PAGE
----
Always up for a piece noting the Supreme Court’s largely negative history, I was disappointed by Rob Hunter’s piece in a couple respects. I’ll leave the question of political strategy and what progressives should do about judicial review to another post. Here, I want to focus on the need to analyses of judicial review to take into account how the practice actually works.
One problem with the argument is reveled early, with the old “attribute an bad argument to an entire group of people”:
Liberals lambasted Roberts for arguing in bad faith, but in reality they share his vision. In the liberal political imagination, the Supreme Court is an institution that must vindicate principles rather than practice politics. As the philosopher Richard Rorty once acknowledged, liberals “turn to the judiciary as the only political institution for which we can still feel something like awe. This awe … is respect for the ability of decent men and women to sit down around tables, argue things out, and arrive at a reasonable consensus.”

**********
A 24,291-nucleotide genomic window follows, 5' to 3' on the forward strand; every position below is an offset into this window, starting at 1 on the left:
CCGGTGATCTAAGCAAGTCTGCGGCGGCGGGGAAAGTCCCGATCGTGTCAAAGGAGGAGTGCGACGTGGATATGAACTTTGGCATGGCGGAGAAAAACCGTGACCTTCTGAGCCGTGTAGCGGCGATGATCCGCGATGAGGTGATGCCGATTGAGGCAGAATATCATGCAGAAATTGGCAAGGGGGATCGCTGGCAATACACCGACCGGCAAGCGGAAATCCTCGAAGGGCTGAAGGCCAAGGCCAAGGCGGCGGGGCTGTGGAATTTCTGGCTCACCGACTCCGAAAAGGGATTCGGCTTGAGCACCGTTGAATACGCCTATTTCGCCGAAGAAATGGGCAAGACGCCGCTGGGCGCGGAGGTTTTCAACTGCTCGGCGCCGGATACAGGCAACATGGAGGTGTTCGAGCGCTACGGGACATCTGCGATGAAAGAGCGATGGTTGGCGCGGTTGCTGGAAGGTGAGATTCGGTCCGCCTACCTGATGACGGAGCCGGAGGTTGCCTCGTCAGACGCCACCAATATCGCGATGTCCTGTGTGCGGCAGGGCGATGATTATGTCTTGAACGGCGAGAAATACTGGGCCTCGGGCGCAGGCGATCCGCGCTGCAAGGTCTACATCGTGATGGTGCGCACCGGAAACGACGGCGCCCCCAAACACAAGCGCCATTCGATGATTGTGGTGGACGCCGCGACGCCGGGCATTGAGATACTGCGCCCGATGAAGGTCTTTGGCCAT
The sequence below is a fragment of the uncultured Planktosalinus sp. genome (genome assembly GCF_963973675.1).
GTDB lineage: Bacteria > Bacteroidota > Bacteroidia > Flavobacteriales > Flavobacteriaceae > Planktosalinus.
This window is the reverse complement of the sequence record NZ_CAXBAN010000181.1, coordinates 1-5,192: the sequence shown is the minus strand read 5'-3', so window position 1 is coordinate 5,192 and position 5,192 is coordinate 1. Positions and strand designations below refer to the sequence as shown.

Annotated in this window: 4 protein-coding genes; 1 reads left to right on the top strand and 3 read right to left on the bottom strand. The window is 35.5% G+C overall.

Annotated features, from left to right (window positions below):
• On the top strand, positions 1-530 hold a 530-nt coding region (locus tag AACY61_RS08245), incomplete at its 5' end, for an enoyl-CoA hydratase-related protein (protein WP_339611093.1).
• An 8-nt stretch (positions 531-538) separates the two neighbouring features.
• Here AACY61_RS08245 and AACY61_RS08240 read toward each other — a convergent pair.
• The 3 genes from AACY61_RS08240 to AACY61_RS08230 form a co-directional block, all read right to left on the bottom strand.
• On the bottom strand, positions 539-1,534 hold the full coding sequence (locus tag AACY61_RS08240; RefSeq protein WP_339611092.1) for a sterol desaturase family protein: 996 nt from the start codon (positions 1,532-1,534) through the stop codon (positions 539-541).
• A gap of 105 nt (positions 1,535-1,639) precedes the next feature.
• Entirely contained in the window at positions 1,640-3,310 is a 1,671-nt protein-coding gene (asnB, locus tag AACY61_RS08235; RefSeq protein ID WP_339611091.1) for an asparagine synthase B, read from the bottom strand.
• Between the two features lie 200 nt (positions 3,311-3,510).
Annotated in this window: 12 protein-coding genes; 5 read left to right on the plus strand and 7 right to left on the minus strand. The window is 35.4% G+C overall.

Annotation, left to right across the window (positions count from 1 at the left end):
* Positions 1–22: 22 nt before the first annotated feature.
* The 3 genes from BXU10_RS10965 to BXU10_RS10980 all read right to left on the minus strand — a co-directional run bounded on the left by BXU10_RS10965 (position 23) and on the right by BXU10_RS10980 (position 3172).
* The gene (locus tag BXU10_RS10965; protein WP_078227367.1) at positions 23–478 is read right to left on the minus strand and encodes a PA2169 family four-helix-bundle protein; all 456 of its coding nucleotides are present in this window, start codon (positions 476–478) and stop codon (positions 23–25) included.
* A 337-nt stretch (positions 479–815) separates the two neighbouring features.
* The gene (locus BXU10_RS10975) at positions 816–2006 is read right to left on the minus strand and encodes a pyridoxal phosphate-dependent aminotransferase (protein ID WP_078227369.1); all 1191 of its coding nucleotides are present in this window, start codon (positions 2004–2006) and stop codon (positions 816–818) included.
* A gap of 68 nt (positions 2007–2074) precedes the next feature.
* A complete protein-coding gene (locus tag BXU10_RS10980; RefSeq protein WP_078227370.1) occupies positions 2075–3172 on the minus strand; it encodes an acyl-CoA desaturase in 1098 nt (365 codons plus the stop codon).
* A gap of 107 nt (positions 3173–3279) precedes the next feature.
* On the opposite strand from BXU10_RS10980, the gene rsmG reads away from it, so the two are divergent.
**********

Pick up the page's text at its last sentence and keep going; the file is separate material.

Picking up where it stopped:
Unless a simple-minded caricatures of Ronald Dworkin and arguments made by Richard Rorty that Rorty himself has repudiated define “the liberal imagination,” the point isn’t really worth engaging with. Most actually existing liberals in 2014 believe in some form of legal realism, and the liberals who regard the Supreme Court with “awe” are similarly thin on the ground.
On the more specific claims, as is often the case the discussion of Dred Scott reveals some flawed ways of thinking about the Supreme Court as well as more implicit attacks of strawman:
Before the Civil War, the Court largely refrained from invalidating congressional legislation on constitutional grounds. The only important such episode was Chief Justice Roger Taney’s decision in Dred Scott v. Sandford. Taney wrote that Congress could not forbid the extension of slavery into the territories, and added infamously that constitutional protections applied only to whites. Dred Scott foreshadowed the most obvious and frequent future use of judicial review: protecting constitutional boundaries against the incursions of democratic politics.